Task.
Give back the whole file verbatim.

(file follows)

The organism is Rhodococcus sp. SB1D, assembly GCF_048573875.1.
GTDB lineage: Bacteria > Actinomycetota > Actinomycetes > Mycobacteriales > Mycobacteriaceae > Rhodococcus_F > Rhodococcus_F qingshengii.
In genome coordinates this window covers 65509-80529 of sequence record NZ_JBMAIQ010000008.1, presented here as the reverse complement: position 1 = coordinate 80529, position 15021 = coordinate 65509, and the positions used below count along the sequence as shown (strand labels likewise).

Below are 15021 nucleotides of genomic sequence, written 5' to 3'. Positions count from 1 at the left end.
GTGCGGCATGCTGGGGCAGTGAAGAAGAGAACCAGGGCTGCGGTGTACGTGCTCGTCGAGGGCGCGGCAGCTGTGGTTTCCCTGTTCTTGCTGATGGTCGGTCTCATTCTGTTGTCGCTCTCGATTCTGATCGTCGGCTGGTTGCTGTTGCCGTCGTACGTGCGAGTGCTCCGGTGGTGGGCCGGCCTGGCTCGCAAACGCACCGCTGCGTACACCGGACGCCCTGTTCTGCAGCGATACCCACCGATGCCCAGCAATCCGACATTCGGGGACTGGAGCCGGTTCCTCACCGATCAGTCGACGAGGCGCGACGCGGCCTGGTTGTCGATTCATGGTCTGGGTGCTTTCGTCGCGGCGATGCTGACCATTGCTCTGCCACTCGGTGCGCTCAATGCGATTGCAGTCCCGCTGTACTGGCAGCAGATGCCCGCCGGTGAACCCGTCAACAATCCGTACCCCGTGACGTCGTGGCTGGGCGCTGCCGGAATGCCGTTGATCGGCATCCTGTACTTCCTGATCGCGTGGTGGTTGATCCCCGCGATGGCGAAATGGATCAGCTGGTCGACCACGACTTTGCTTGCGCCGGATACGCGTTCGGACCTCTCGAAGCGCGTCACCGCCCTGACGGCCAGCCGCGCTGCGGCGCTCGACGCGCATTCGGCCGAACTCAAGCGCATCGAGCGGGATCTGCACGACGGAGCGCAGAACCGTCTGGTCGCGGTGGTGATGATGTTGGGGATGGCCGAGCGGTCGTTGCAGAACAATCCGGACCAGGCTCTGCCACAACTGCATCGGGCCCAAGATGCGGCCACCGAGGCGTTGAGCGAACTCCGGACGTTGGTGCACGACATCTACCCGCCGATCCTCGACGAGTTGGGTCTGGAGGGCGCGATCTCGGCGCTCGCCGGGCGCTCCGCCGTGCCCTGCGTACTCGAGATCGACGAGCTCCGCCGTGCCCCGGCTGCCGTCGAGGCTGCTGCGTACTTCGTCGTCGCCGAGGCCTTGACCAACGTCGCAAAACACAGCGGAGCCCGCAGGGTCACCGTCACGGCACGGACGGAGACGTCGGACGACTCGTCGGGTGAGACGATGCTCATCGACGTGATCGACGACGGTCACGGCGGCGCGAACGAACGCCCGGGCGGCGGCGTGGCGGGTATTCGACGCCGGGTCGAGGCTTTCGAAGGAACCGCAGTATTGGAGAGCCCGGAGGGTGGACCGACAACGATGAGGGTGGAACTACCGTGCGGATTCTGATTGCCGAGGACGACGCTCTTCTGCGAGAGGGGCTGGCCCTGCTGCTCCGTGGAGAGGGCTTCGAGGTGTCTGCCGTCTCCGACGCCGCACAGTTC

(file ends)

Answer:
The organism is Rhodococcus sp. SB1D, assembly GCF_048573875.1.
GTDB lineage: Bacteria > Actinomycetota > Actinomycetes > Mycobacteriales > Mycobacteriaceae > Rhodococcus_F > Rhodococcus_F qingshengii.
In genome coordinates this window covers 65509-80529 of sequence record NZ_JBMAIQ010000008.1, presented here as the reverse complement: position 1 = coordinate 80529, position 15021 = coordinate 65509, and the positions used below count along the sequence as shown (strand labels likewise).

Below are 15021 nucleotides of genomic sequence, written 5' to 3'. Positions count from 1 at the left end.
GTGCGGCATGCTGGGGCAGTGAAGAAGAGAACCAGGGCTGCGGTGTACGTGCTCGTCGAGGGCGCGGCAGCTGTGGTTTCCCTGTTCTTGCTGATGGTCGGTCTCATTCTGTTGTCGCTCTCGATTCTGATCGTCGGCTGGTTGCTGTTGCCGTCGTACGTGCGAGTGCTCCGGTGGTGGGCCGGCCTGGCTCGCAAACGCACCGCTGCGTACACCGGACGCCCTGTTCTGCAGCGATACCCACCGATGCCCAGCAATCCGACATTCGGGGACTGGAGCCGGTTCCTCACCGATCAGTCGACGAGGCGCGACGCGGCCTGGTTGTCGATTCATGGTCTGGGTGCTTTCGTCGCGGCGATGCTGACCATTGCTCTGCCACTCGGTGCGCTCAATGCGATTGCAGTCCCGCTGTACTGGCAGCAGATGCCCGCCGGTGAACCCGTCAACAATCCGTACCCCGTGACGTCGTGGCTGGGCGCTGCCGGAATGCCGTTGATCGGCATCCTGTACTTCCTGATCGCGTGGTGGTTGATCCCCGCGATGGCGAAATGGATCAGCTGGTCGACCACGACTTTGCTTGCGCCGGATACGCGTTCGGACCTCTCGAAGCGCGTCACCGCCCTGACGGCCAGCCGCGCTGCGGCGCTCGACGCGCATTCGGCCGAACTCAAGCGCATCGAGCGGGATCTGCACGACGGAGCGCAGAACCGTCTGGTCGCGGTGGTGATGATGTTGGGGATGGCCGAGCGGTCGTTGCAGAACAATCCGGACCAGGCTCTGCCACAACTGCATCGGGCCCAAGATGCGGCCACCGAGGCGTTGAGCGAACTCCGGACGTTGGTGCACGACATCTACCCGCCGATCCTCGACGAGTTGGGTCTGGAGGGCGCGATCTCGGCGCTCGCCGGGCGCTCCGCCGTGCCCTGCGTACTCGAGATCGACGAGCTCCGCCGTGCCCCGGCTGCCGTCGAGGCTGCTGCGTACTTCGTCGTCGCCGAGGCCTTGACCAACGTCGCAAAACACAGCGGAGCCCGCAGGGTCACCGTCACGGCACGGACGGAGACGTCGGACGACTCGTCGGGTGAGACGATGCTCATCGACGTGATCGACGACGGTCACGGCGGCGCGAACGAACGCCCGGGCGGCGGCGTGGCGGGTATTCGACGCCGGGTCGAGGCTTTCGAAGGAACCGCAGTATTGGAGAGCCCGGAGGGTGGACCGACAACGATGAGGGTGGAACTACCGTGCGGATTCTGATTGCCGAGGACGACGCTCTTCTGCGAGAGGGGCTGGCCCTGCTGCTCCGTGGAGAGGGCTTCGAGGTGTCTGCCGTCTCCGACGCCGCACAGTTC